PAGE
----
Another benefit of identifying mold types is it can give us clues as to what caused the mold. Some molds like Chaetomium, Fusarium, Stachybotrys,  memnoniella,  Aspergillus Niger, are found after flooding occurs. I have use the identification of these fungi to show in court on more than one cases that the mold was caused by flooding. Other particle application of testing is to get a basic idea of if you have old growth or new growth, the presence of a large growth of Stachybotrys can be utilized to establish evidence that the mold is older growth and not very new, because this growth often do not becomes established quickly after flooding, and grows relatively slowly once it is established. I have used this information on a couple of expert witness investigations to help establish that the growth was old, several months or years old, v.s. days or weeks old.

In the vast majority of cases the important answers do not come from testing the mold growth in your home. An inspectors time and resources are far better spent on inspecting your property than testing your air and swabbing your walls. The important answers come from doing a detailed hours long investigation of the property in question, and using inspection, eyes, nose, tools, and problem solving skills, and NOT SAMPES to uncover the location of fungal growth, and the building defects that caused it. From reading this you may et the idea that samples are all important, but the truth is more than 90% of a consultants truly helpful information comes not from the samples, but from the inspection part of the investigation.

The big questions have always been and will always be:

1)      What are the causes and origins of moisture, condensation, or humidity that resulted in fungal proliferation?

2)      How extensive is the problem and how contaminated is the air?

3)      How to remediate the fungal problem so it does not come back.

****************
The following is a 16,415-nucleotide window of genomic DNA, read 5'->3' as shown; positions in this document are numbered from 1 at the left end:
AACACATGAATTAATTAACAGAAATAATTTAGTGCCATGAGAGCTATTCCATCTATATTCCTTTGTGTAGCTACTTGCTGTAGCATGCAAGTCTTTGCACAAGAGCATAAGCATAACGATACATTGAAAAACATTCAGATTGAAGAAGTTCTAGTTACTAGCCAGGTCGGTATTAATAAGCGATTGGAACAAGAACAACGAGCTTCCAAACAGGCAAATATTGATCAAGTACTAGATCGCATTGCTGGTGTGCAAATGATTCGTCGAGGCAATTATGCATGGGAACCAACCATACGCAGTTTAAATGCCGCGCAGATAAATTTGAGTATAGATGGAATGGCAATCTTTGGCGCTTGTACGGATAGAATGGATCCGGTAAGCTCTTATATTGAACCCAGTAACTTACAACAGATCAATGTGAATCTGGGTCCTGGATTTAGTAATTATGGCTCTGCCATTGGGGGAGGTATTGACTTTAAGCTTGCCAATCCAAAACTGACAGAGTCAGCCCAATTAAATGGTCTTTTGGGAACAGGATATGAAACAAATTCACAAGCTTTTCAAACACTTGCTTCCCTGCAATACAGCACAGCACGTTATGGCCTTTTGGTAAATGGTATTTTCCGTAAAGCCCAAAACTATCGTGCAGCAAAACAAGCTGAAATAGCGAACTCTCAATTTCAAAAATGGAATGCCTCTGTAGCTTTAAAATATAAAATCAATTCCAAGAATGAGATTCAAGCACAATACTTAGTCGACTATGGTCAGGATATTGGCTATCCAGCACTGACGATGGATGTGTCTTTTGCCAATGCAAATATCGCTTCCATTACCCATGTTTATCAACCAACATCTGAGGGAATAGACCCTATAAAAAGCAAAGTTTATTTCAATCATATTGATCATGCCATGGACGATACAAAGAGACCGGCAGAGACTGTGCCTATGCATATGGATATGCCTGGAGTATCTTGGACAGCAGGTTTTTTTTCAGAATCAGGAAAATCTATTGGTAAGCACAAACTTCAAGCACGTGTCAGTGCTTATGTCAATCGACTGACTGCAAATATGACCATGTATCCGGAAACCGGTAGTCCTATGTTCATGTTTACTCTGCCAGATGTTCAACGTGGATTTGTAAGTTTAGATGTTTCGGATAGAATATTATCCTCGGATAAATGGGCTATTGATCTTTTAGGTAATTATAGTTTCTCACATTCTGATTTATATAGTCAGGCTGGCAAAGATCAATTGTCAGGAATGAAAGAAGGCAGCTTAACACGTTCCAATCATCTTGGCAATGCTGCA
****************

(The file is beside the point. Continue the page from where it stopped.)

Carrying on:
So why does our West Palm Beach mold inspector test mold during inspections? And why do we answer questions such as what types of mold is that growing on my walls? And “is it the bad toxic stuff?” The answer is simple, we do the testing and identification because clients want us to identify the types of mold they have, we sample and identify it for them because we have a duty to answer their questions while we simultaneously explain how to get rid of it.

For your benefit we always test, we sample, identify, and describe the types of molds growth while simultaneously doing the real job of trying to figure out:

  • How extensive the growth is.
  • How contaminated the air is.
  • Where it is.
  • Why it is present.
  • And what needs to be done to correct the problem.

Many people want our West Palm Beach mold testing specialist to tell them if they have some insidious scary toxic black mold growth in their ducts or on their walls that will spread throughout their home and contaminating their furniture. They very often ask if they move will it follow them in their clothes furniture.  This is how homeowners and even some unqualified certified mold inspectors have looked at it for years.


In conclusion our professional West Palm Beach mold inspectors must always be sensitive to our paying customers needs by answering their questions and identifying the type of mold they have while at the same time being able to explain to the clients that it does not matter if it is toxic black mold or not. We must get them to understand why it is growing in their home, and how to attack the root cause, and how it can be eradicated without contaminated the rest of the home in the process. This has been or philosophy from 2003 to 2013 and still is our philosophy.